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Turkey's government scrambles to respond to anger over lax building rules


There is grief over the more than 35,000 people who have died so far as a result of last week's earthquake. But in Turkey, that is mixed with anger over the government's response. Turkish President Recep Tayyip Erdogan has been deflecting blame for what he calls the disaster of the century. But he's under increased pressure after old videos have emerged showing him praising a policy of forgiving construction violations, even for some of the very buildings that collapsed and killed thousands in the earthquake. NPR's Daniel Estrin is in Istanbul and joins us now. Good morning, Daniel.


KHALID: So why would the president of Turkey have allowed unsafe buildings to be built in this earthquake-prone area?

ESTRIN: Well, it means that housing gets built a lot faster and a lot more cheaply. Let me play you this video from 2019. Erdogan was on the campaign trail for his party and touting housing projects in Marash, which ended up being one of the most hard-hit areas from the earthquake. Let's listen.


PRESIDENT RECEP TAYYIP ERDOGAN: (Non-English language spoken).

ESTRIN: He's saying, "We solved the problem of 144,156 citizens of Marash with zoning amnesty." Now, amnesty means some contractors who don't build according to earthquake code can just pay a fine and all is forgiven. For Erdogan, this is all about economic growth. Turkey's economy has been booming with these massive construction projects. It's helped keep him in power all these years. But now, after the earthquake, the government says it's arresting contractors who helped build these shoddy buildings that collapsed, although we're seeing reports now of tens of thousands of these amnesty certificates granted by the government in these earthquake-struck areas.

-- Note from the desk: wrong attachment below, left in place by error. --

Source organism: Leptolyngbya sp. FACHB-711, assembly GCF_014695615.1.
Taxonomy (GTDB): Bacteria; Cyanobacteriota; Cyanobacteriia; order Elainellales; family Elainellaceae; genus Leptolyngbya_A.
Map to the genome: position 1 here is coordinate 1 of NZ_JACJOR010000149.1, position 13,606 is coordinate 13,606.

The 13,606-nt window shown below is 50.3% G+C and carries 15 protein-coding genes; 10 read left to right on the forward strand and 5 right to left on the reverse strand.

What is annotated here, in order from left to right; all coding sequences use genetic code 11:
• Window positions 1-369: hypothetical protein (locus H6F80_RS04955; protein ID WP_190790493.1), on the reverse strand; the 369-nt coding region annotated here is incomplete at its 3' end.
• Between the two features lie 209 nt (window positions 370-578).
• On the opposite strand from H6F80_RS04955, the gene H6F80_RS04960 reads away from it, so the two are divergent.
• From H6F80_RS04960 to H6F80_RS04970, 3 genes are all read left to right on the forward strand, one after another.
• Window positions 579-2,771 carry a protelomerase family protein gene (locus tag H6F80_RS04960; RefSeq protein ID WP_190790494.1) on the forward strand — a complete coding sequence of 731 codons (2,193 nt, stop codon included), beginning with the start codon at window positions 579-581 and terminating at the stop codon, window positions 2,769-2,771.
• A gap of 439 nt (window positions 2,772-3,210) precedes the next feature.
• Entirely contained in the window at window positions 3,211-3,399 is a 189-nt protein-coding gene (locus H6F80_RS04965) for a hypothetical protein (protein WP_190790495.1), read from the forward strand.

KHALID: So, Daniel, how are people that you've been speaking with responding to this situation? Are they blaming Erdogan specifically? Are they, you know, blaming the way things broadly get done in the country?

ESTRIN: I spoke to some university students who are actually being forced to leave their dorm to make way for earthquake evacuees. And they said, you know, everyone has been worried for a long time about buildings not being safe enough in earthquake zones. I met this one young law student at a protest. She gave only her first name, Aysenur (ph). She fears she could get in trouble for criticizing the government. And she says her family lives in one of the cities that was hit by the earthquake. Their home is OK, but they made sure it was built safely before they moved in.

AYSENUR: We researched that. We looked, like, can you give us the official report if it's safe? So that's why we didn't have any problems with it, thank God. But just two blocks away, people have died.

ESTRIN: And I know Istanbul is also in a seismic zone. And I asked her about these new signs in the Istanbul metro asking people to prepare an emergency bag in case of an earthquake.

AYSENUR: It's garbage. They're like, we're not going to make the buildings safe, but you should have water, a bag, food. So you will deal with it. When I read it, it's like they're mocking with us.

ESTRIN: You know, there are elections that are supposed to be held this spring, but already there are calls from within Erdogan's party to postpone the election because of the earthquake. It's hard to see how you can even have voting in some of these damaged areas. But it's also hard to see why Erdogan would even want an election right now, given the trouble he might be in. But, you know, many people are not really focused on these politics now. Their priority is to help people get through this crisis and to help people grieve.

KHALID: All right. That's NPR's Daniel Estrin. Thank you so much.

ESTRIN: You're welcome. Transcript provided by NPR, Copyright NPR.

Asma Khalid is a White House correspondent for NPR. She also co-hosts The NPR Politics Podcast.
Daniel Estrin is NPR's international correspondent in Jerusalem.